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Elderly Palestine refugee empowered to fight depression with help from UNRWA
Once a successful business owner, Abdallah Mohammed lived surrounded by his family in Yarmouk refugee camp. Conflict has ravaged Syria in recent years and Abdallah lost his home, shops and family as a result of the unrest. At the age of 68, Abdallah is now scrambling to find a job to support himself. During these dark times, UNRWA has been a steady source of sustenance.
Like thousands of Palestine refugees, Abdallah was the proud owner of two shops in Yarmouk. He lived with his wife and their newly-married daughter and her husband, surrounded by laughter and love. After the start of clashes in 2012, the family made the decision to leave their home in the camp. Abdallah sent his wife and daughter to neighbouring Lebanon. Along with his two sons, Abdallah fled to nearby Hajjar al-Aswad. They arrived with nothing than the clothes on their backs. “I told myself we wouldn’t stay longer than a few weeks, but the weeks turned into months and the months turned into years,” he says. His youngest son was shot dead by a sniper. He was just 32 years-old at the time. “My heart shattered,” he recalls, with tears running down his cheeks. Abdallah and his only surviving son continue to live under siege, often staving off hunger by eating grass. And no matter how much his heart aches for his wife and daughter, he is happy his wife and daughter have been spared this hardship.
Abdallah, who now lives in a small room in al-Zahira, recently returned to Yarmouk to visit his home and shops, which were largely destroyed in April 2018. “Most of the buildings are just mounds of rubble now. I failed to recognize my home and my neighbourhood in all that rubble. I feel numb about it. It is heartbreaking to lose everything,” he says. At the start of the conflict Abdallah dreamt of returning to his home and his re-uniting with his family. Nowadays he is not sure what the future holds.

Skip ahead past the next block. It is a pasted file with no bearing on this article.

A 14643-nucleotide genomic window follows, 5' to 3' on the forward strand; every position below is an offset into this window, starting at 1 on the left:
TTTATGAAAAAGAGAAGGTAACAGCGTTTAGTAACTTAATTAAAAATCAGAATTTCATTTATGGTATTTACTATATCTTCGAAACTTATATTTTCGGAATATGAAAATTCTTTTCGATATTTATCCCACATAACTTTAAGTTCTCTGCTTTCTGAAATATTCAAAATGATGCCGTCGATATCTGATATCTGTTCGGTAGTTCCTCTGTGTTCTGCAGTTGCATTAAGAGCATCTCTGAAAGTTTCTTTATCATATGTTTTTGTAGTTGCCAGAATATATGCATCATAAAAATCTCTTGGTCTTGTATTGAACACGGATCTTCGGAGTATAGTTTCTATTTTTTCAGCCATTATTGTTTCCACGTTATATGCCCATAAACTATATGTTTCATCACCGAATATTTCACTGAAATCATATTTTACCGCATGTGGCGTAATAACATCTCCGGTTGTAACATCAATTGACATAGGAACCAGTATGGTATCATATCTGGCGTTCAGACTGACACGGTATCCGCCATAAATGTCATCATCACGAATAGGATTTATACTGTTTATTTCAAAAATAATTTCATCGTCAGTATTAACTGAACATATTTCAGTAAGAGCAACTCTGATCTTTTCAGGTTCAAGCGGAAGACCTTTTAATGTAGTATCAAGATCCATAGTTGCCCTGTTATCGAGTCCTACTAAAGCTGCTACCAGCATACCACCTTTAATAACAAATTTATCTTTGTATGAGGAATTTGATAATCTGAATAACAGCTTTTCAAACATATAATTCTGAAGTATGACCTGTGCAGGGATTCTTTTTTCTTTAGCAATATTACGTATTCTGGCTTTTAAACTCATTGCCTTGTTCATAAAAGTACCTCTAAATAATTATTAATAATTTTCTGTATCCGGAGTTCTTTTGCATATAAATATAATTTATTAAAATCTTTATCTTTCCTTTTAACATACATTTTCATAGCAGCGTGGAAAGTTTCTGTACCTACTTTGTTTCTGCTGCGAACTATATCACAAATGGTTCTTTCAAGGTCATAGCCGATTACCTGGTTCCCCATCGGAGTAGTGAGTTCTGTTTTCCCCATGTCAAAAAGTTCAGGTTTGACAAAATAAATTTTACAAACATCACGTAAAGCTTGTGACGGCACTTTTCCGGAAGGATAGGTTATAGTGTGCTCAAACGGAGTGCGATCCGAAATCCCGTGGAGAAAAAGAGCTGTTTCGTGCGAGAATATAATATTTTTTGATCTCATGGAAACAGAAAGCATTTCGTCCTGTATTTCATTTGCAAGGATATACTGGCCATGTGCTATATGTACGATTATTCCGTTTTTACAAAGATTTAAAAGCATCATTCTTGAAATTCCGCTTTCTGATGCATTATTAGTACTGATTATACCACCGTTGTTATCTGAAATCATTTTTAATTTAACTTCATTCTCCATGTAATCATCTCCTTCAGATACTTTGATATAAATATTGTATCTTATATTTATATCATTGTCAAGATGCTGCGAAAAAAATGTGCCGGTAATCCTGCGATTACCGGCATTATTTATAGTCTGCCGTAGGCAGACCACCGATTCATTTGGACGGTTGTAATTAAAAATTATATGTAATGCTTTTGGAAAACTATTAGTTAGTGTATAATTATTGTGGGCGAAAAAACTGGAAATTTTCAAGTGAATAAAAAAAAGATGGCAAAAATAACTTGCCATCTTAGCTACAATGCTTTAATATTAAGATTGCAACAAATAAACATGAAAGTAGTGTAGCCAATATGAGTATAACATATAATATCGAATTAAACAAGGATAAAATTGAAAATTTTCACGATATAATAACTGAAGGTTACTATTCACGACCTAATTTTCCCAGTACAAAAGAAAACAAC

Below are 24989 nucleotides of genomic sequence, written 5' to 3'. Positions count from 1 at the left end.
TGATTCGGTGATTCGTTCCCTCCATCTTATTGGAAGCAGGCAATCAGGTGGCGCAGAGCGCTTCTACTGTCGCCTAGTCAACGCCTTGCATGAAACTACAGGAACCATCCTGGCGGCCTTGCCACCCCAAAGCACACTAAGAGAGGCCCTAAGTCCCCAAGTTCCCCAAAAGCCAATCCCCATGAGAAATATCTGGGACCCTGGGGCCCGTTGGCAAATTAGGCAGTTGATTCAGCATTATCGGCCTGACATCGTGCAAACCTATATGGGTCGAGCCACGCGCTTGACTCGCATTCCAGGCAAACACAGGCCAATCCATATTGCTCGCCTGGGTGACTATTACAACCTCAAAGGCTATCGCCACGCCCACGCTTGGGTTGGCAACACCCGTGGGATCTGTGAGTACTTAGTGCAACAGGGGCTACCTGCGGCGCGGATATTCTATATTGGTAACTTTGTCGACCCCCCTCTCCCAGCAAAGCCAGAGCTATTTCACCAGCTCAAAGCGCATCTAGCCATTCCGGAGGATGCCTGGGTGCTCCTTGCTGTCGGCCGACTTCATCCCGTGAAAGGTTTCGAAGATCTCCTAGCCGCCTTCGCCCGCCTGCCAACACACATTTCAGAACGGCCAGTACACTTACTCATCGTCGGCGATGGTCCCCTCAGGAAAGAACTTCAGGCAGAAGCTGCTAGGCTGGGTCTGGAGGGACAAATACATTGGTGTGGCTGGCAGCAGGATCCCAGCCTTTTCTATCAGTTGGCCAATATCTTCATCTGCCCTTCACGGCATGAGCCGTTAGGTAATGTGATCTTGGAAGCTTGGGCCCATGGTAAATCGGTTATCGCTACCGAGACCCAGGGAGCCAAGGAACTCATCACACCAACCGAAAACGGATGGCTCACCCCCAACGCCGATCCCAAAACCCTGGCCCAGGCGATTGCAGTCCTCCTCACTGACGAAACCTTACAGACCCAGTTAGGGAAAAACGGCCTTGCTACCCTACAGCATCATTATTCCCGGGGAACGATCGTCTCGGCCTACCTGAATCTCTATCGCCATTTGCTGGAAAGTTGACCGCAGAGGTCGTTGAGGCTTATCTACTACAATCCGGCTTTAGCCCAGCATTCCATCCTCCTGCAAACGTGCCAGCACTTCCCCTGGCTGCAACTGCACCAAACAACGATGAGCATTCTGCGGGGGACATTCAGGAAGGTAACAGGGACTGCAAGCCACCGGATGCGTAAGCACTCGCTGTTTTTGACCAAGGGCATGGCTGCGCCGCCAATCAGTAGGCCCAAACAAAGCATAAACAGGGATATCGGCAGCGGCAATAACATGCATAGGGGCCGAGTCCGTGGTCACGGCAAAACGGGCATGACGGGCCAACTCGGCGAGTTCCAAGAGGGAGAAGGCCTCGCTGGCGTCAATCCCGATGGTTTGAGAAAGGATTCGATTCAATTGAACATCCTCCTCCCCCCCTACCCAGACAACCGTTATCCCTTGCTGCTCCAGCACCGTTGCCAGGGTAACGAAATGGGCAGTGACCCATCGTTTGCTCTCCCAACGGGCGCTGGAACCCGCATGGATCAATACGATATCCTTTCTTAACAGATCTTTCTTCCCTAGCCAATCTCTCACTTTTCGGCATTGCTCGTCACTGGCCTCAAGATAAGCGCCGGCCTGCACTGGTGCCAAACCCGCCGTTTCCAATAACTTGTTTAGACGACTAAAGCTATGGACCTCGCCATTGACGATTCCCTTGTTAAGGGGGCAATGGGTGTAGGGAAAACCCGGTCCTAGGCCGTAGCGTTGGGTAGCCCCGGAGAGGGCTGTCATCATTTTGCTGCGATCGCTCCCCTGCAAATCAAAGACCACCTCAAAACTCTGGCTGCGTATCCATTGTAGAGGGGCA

When Abdallah was able to escape the besieged area of Hajjar al-Aswad, he was hit with severe depression. He visited an UNRWA health clinic and was provided anti-depressants to manage the symptoms of depression. Today, he says he knows how to cope, despite missing his family dearly. “The doctors really helped me address my issues and are very supportive,” he says. Abdallah regularly visits the UNRWA health centre in Alliance to check his blood pressure. The Agency’s health services are vital for Palestine refugees and are provided thanks to the support of various donors, including the Government of Japan. Mental health support is now more important than ever with the conflict having entered its eighth year.
With UNRWA support, Abdallah tries to keep his spirits up, telling his wife and daughter that he is fine on his almost daily calls to Lebanon. “Loneliness is hard. You cannot imagine how hard it is. I wish I could see them,” he sighs. He has not seen his wife for six years. Travel to Lebanon is impossible due to travel restrictions. “I cannot wait to kiss and hug my eight-year-old granddaughter. She was only a few months old when she left for Lebanon,” he says. “The hope of meeting my family one day strengthens my resilience and provides me with courage.”
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